Actress Holly Robinson-Peete Talks Autism + Family

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In the last 20 years, autism has become a major health concern, and Holly Robinson Peete has perhaps been the biggest spokesperson for the cause. The actress and husband Rodney Peete welcomed twins Ryan and RJ in 1997. At age 3, RJ was diagnosed with autism and since then, Peete has made it her mission to do what's best for RJ and other families who have children on the autism spectrum. She and her husband head the organization HollyRod, dedicated to providing care for people struggling with autism and Parkinson's Disease, which her father was diagnosed with in 1982.

We got the busy actress, activist and mom of four to talk to us about family and what everyone needs to know about raising a child with autism.

MommyNoire: How does the whole family participate in caring for RJ?

Holly Robinson Peete: The kids all have each other's backs. Team RJ is Ryan came up with the idea for a book (My Brother Charlie) with a mission to advocate for her twin brother as well as all siblings of special needs kids.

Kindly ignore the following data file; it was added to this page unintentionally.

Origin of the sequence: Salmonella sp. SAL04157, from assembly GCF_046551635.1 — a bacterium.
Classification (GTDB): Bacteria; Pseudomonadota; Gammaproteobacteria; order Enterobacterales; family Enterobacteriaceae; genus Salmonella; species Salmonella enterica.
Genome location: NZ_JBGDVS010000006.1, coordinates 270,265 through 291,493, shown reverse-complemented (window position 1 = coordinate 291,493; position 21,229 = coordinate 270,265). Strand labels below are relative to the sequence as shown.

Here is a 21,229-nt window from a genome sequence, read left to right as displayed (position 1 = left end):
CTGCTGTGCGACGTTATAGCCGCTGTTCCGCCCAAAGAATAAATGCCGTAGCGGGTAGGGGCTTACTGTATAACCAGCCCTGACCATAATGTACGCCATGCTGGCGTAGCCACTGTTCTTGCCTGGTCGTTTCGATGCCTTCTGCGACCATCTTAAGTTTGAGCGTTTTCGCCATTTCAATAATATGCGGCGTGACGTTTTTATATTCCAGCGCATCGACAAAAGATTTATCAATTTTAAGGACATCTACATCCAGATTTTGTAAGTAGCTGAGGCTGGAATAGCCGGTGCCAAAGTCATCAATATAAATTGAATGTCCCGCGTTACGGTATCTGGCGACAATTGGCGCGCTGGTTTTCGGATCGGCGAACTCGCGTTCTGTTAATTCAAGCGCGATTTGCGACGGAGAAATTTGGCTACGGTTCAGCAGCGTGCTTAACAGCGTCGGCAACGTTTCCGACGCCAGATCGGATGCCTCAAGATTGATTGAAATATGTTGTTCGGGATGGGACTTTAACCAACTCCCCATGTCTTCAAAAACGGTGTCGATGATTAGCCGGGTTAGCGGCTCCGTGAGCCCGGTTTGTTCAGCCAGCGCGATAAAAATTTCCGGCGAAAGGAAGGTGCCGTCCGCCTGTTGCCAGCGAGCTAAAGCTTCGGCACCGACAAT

You pushed Rodney to tell his story with a book, Not My Boy! A Father, a Son, and One Family’s Journey with Autism. Do you think fathers struggle differently with autism or other developmental disabilities?

Men process things differently as a rule. I wish I'd been more sensitive to that at the time but I was so focused on RJ. But Dad's feelings can be ignored sometimes. Rodney calls them the forgotten parent.

You recently told Family Circle you and Rodney nearly parted, partly due to pressures caused by dealing with RJ's autism. Can you talk a bit about that?

It was a struggle to stay on the same page when it came to RJ's diagnosis. I wanted Rodney to be proactive he wanted empathy. Thank God we figured it out because he is an excellent, caring hands-on dad and I need him on this journey.

What do you feel are the best resources for parents of autistic children?

Other parents. Find like minded people with similar experiences. It was so helpful for us to have a network of people in the autism community.

What's the most important thing you want people to understand about autism?

That it's a disorder, not a disease. You'd be surprised to know how many people asked if it was contagious 10 years ago. My hope is for a world that not only accepts children with autism but embraces them and recognizes their potential valuable contributions to society.

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